Emil is excited to be taking the train on his own for the first time. He doesn't like the look of his fellow passenger, the man in the bowler hat. Emil will just have to keep his wits about him and his money in his pocket. But Emil falls asleep and when he wakes up the man in the bowler hat is gone - and so is the money! Emil is determined to get it back. He teams up with a gang of young detectives and so begins a hair-raising chase across Berlin to catch the dirty rotten thief...
BACKSTORY: Learn all about the book's brave author and find out just how good a sleuth you would be.
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Both boys - me in 1955, my son in 1996 - seemed to be drawn into this story in some way beyond the usual...The main pleasure of the book is in the way in which it plays to the fantasy of omnipotence in a child: that a team of kids could really organise themselves into a team of detectives and catch a thief - Guardian
A great political story: democracy in action - Ten books every Year 7 child should read
The perfect introduction to the world of fictional crime detection - Independent
So what makes these different to any other set of classics? In a moment of inspiration Random House had the bright idea of actually asking Key stage 2 children what extra ingredients they could add to make children want to read. And does it work? Well, put it this way...my 13-year-old daughter announced that she had to read a book over the summer holiday and, without any prompting, spotted The Boy in the Striped Pyjamas...and proceeded to read it! Now, if you knew my 13-year-old daughter, you would realise that this is quite remarkable. She reads texts, blogs and tags by the thousand - but this is the first book she has read since going to high school, so all hail Vintage Classics! - National Association for the Teaching of English
Emil for me personally is very important, but also it's very important in the history of children's books, and again it reminds us that Germany is not just simply about the period 1933 to 1945 - BBC News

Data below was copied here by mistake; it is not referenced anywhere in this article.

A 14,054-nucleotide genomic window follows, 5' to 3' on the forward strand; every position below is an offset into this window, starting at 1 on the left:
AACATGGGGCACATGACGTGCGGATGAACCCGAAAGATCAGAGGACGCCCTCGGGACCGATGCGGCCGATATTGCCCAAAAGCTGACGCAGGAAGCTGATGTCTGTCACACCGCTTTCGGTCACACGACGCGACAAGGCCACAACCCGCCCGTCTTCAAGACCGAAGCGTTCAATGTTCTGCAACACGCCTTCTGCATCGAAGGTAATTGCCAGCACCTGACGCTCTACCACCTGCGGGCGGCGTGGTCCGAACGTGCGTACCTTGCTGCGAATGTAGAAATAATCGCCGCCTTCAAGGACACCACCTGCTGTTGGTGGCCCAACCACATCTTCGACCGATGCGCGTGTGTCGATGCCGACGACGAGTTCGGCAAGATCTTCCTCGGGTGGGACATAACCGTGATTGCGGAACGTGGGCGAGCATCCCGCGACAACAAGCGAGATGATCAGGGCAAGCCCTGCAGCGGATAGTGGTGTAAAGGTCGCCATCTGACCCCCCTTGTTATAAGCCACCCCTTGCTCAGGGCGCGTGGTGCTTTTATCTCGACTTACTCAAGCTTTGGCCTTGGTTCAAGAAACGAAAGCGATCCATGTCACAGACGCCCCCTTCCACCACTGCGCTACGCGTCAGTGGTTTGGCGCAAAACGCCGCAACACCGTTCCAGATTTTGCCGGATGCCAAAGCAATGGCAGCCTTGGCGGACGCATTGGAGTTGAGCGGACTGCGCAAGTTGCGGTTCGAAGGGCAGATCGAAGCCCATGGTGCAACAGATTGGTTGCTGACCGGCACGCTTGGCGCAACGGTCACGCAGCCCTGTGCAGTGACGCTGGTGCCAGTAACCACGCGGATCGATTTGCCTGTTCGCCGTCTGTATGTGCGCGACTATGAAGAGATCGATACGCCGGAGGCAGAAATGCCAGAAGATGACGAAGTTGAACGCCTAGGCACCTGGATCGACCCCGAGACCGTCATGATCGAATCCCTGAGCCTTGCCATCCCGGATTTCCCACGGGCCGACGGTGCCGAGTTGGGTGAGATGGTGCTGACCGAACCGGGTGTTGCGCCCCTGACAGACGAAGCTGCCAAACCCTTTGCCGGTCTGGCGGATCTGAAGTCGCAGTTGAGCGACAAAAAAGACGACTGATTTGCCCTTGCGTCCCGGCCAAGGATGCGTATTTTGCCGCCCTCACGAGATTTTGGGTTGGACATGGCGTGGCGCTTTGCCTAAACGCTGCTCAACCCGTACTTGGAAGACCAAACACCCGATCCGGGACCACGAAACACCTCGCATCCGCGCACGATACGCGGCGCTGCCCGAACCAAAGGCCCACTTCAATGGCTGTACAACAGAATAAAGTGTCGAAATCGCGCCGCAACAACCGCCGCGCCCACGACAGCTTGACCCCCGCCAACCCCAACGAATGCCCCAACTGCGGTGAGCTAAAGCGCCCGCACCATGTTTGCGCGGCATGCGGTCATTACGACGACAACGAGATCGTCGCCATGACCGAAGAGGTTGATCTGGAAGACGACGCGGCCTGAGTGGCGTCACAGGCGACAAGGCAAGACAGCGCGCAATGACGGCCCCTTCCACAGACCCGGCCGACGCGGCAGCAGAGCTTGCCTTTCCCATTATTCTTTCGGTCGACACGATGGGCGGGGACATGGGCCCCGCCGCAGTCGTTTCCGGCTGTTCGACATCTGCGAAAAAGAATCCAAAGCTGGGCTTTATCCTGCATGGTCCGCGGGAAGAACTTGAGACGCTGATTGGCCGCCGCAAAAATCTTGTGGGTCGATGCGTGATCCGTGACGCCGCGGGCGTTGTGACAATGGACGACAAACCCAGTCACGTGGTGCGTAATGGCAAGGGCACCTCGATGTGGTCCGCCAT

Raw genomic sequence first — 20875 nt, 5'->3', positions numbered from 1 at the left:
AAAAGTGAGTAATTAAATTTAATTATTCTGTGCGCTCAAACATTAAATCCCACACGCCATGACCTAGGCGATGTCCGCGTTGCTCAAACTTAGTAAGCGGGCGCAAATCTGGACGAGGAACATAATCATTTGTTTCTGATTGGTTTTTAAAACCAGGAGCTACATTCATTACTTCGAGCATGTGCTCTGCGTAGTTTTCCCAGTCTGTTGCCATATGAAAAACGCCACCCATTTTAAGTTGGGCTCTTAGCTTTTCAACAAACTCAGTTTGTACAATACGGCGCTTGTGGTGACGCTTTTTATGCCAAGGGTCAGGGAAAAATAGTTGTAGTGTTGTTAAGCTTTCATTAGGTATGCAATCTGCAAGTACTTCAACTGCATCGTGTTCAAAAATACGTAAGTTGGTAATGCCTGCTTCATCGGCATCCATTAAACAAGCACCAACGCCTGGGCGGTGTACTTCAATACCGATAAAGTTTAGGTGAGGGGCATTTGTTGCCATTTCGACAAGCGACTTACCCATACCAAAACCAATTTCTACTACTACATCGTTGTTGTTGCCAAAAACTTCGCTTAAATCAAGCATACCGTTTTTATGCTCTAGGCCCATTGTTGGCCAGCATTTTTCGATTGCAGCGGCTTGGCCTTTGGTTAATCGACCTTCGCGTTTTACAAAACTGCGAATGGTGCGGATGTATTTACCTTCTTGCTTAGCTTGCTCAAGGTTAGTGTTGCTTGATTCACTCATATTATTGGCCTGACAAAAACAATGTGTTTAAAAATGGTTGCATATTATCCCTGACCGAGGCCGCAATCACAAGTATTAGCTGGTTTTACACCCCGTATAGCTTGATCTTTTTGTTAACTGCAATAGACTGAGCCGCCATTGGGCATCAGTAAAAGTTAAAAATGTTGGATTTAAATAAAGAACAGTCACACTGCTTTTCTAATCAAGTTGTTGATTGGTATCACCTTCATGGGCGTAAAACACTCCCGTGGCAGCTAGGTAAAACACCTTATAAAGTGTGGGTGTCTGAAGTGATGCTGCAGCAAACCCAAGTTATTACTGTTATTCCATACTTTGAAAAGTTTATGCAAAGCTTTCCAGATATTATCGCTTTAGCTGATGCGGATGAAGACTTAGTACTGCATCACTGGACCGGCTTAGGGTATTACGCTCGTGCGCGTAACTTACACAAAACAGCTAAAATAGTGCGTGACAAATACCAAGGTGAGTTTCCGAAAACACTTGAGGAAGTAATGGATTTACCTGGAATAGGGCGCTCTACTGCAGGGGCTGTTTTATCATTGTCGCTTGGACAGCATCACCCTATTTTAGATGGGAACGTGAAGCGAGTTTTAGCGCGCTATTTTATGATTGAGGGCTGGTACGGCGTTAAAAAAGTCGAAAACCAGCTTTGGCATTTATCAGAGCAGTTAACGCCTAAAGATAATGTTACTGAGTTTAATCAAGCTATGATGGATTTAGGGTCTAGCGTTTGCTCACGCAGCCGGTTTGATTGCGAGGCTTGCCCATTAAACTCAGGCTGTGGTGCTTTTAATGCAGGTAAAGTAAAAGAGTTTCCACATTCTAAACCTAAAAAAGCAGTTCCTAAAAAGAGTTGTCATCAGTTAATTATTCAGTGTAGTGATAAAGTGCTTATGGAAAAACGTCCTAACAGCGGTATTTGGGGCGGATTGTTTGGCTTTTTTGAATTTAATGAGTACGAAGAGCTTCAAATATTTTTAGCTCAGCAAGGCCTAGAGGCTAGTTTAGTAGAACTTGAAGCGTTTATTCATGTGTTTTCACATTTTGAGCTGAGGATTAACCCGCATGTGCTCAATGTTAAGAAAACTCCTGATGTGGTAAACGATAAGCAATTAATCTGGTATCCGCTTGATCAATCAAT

Erich Kästner was born in Dresden in Germany in 1899. Much like Emil himself Erich Kästner was an only child. He was devoted to his mother who worked as a hairdresser to supplement their family income. Erich Kästner went into the army in 1917, and his experiences there made him feel strongly that war and violence were wrong. He published Emil and the Detectives in 1928 and Emil and the Three Twins in 1933. The books were very popular but when Hitler's government - the Nazis - were in power Kastner's books were labelled anti-German. Joseph Goebbels, who was in charge of the Government Propaganda, said 'In the name of the fight against decadence and moral corruption! In the name of breeding and rectitude in state and family, I consign to the flames the writings of Heinrich Mann, Ernst Glasser and Erich Kastner!' Erich Kästner was one of the only authors who was present as his books were tossed on to the flames in 1933. Luckily, although Hitler and Goebbels had Kastner's books thrown on to the fire, Emil has outlasted them and lives to spy another day. Erich Kästner was awarded the American Library Association Mildred L. Batchelder Award and the Hans Christian Andersen Award.He died in 1974.
Walter Trier was the celebrated illustrator of many children's books. He illustrated several other of Erich Kästner's children's books, including The Flying Classroom and Emil and the Three Twins.